While all three are likely to be signing a big-name striker this summer to lead their attack into the new campaign, from the point of view of Cavani himself it would seem a move to Manchester City would be the best option.
Cavani's big strength is in leading the line, with plenty of support around him. He does it not just by being physical or great in the air, but by using intelligent movement and always being very direct in trying to get close to goal.
City have enjoyed utilising clever passing players outside the penalty area and in the channels, who would certainly be able to pick out Cavani's good movement in the box and continuously feed him with opportunities to fire on goal.
In the whole of Serie A, Cavani averaged the highest shots per game for last season, recording 4.6 efforts each time he took to the field. His conversion rate was around 18.6 percent, a fair rate without being amazing for a good striker in a successful team, with Napoli ending the campaign in second place.
City have also lined up in a way which would play to his strengths; they tend to organise the attack high up the pitch, leaving the central striker as close to the goal as possible. When two forwards have been selected, one of Carlos Tevez or Sergio Aguero have always been keen to drop in and create an extra attacking midfield presence to help open up opposition defences, but the other, more direct striker would maintain his position much closer to goal.
Cavani has many attributes, but blistering pace is not amongst them; City would get the best out of him by continuing to press the forward line high up the pitch.
City were not afraid to put plenty of crosses in last season, either; they averaged 23 per game, comfortably in the top half of the sides in the Premier League—and with Cavani managing six headed goals in league play this season, that's an area they could look to exploit more often.
Certainly the signing of Jesus Navas and the rumoured interest in Isco points to a fast and varied attack, based on getting the ball forward quickly into the final third, where the likes of David Silva and Samir Nasri can create openings with their clever through-passes.
City really need a proven goalscorer for the UEFA Champions League next season as they bid to make it past the group stages for the first time, and Cavani would certainly bring them that. He hit 29 in league play last season, with a further seven in seven games in the Europa League.
There are not many strikers around and available who would seem to suit City's needs as Cavani does.
While tactics could certainly change this season after Roberto Mancini's exit, all three of these interested sides have changed bosses, so the striker would be facing the same situation regardless.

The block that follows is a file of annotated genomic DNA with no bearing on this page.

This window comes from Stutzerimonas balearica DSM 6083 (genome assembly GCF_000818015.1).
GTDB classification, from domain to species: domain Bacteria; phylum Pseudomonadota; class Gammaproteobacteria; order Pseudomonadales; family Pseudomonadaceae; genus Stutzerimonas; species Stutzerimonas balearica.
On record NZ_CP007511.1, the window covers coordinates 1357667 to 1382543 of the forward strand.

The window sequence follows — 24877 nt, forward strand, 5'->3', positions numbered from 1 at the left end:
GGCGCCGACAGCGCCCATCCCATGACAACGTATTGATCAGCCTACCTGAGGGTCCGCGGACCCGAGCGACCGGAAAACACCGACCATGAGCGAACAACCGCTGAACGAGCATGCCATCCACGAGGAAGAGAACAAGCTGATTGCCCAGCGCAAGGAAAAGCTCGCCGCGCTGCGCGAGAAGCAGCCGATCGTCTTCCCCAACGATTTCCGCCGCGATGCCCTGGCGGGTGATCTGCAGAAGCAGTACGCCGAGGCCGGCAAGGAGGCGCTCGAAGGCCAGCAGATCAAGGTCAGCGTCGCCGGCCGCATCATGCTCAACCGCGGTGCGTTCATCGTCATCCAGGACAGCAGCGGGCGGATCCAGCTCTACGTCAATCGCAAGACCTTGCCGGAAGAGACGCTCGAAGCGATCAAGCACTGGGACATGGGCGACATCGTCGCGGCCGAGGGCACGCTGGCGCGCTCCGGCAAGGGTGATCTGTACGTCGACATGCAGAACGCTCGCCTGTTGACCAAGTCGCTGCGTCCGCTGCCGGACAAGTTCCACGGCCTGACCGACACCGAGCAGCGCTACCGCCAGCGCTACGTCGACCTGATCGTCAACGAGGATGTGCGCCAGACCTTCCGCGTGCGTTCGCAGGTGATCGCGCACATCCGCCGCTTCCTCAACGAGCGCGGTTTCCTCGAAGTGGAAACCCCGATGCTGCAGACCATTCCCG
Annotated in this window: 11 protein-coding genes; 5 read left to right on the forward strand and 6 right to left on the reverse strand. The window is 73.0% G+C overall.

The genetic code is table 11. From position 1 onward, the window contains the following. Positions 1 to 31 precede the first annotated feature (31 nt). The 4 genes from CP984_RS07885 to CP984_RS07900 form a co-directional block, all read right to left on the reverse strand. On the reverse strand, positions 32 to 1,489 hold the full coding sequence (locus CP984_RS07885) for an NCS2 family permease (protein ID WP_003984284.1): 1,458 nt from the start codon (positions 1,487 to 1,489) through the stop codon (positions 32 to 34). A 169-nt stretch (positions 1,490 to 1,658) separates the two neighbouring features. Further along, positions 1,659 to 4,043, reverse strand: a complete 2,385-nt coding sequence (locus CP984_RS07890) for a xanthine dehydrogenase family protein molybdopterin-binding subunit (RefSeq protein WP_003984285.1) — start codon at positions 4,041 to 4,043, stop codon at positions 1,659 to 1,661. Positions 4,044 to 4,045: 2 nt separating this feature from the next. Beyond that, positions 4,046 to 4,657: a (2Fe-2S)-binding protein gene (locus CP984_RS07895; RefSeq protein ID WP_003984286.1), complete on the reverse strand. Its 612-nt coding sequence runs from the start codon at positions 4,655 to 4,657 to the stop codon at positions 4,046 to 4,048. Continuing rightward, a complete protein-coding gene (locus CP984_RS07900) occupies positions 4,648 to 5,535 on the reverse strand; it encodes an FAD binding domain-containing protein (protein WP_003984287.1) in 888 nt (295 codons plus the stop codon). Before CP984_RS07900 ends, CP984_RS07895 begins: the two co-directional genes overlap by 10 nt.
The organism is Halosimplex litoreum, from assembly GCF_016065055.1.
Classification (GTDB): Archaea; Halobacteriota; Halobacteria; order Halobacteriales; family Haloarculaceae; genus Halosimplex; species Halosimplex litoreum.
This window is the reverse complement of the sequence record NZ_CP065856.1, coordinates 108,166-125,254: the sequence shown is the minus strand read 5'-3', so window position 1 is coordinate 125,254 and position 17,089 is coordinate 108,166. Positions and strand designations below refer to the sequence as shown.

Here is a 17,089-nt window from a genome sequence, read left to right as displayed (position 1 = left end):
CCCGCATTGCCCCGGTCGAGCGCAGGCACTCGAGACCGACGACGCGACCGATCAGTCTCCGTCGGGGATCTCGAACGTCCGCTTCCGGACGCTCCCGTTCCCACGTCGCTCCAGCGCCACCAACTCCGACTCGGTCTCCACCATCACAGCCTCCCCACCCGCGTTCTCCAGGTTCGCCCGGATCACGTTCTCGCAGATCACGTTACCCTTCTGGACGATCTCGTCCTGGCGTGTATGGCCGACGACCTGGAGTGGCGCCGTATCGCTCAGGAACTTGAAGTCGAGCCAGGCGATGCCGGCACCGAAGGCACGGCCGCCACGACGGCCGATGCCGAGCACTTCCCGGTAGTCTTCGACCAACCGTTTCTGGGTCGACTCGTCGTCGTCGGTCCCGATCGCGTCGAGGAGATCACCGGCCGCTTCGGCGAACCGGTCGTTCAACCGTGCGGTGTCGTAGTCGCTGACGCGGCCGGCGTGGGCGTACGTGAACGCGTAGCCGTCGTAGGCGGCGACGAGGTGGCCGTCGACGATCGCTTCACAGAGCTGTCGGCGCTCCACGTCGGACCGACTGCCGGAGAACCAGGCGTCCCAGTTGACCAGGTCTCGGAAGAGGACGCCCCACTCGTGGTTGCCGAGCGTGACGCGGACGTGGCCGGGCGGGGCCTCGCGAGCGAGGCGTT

Why Not Chelsea, or Real Madrid?
So why indeed not City's Premier League rivals? Chelsea are back under the guidance of Jose Mourinho, who is close to already finalising a move for Andre Schurrle.
Schurrle fits the mould of a Mourinho attack; a very quick and direct wide forward who will cut in off the flanks to great effect on his stronger foot, to shoot for goal or at least commit defenders to create space in behind.
Damien Duff and Arjen Robben did it during his first spell at Chelsea, Cristiano Ronaldo did it to better effect than anybody else in the world at Real Madrid and now it appears the German will do it at Stamford Bridge next season—if he gets in the team ahead of Eden Hazard.
For therein lies another issue: Chelsea have a great lineup of attacking midfielders who are all more direct and about chance creation for themselves, rather than being playmakers looking to feed others.
Oscar is an exception, but Hazard, Juan Mata and Victor Moses are very much attackers who will make room for themselves and look to find the back of the net themselves.
And what of Real Madrid?
They of course have Ronaldo, who does the above job and who is the main attacking point of the team.
Everything has been set up for him to do his best work, and that includes the role of the striker. For Real, the centre-forward is required to work extremely hard to create space through the middle, whether by pulling out wide into the channels, dropping deep to link up with the midfield or actively swapping runs with the Portuguese forward.
Cavani would certainly not be remaining central and looking to get on the end of Ronaldo knock-downs very often, yet he would still be expected to find the back of the net with regularity.
It is also debatable whether Real's usual chaotic and all-out-attack approach, breaking at pace often several times a game to launch attacks, would really suit Cavani. Of course it could change when the new boss comes in, but again, everything is still set up to benefit from the traits and talents of Ronaldo, who will still score more than even the best leading-line striker.
Do City have the better squad in place than either Chelsea or Real Madrid? In some areas, perhaps so, but in others they need further reinforcement. That, though, is one of the areas City have no worries over; they can afford to spend up to £53 million, which is reported to be the figure to seal Cavani's signature, and that on top of the almost-£50 million they've already spent.
City seems a better fit for Cavani right now all round, and if he gets this move right then he can showcase his best talents in his prime years.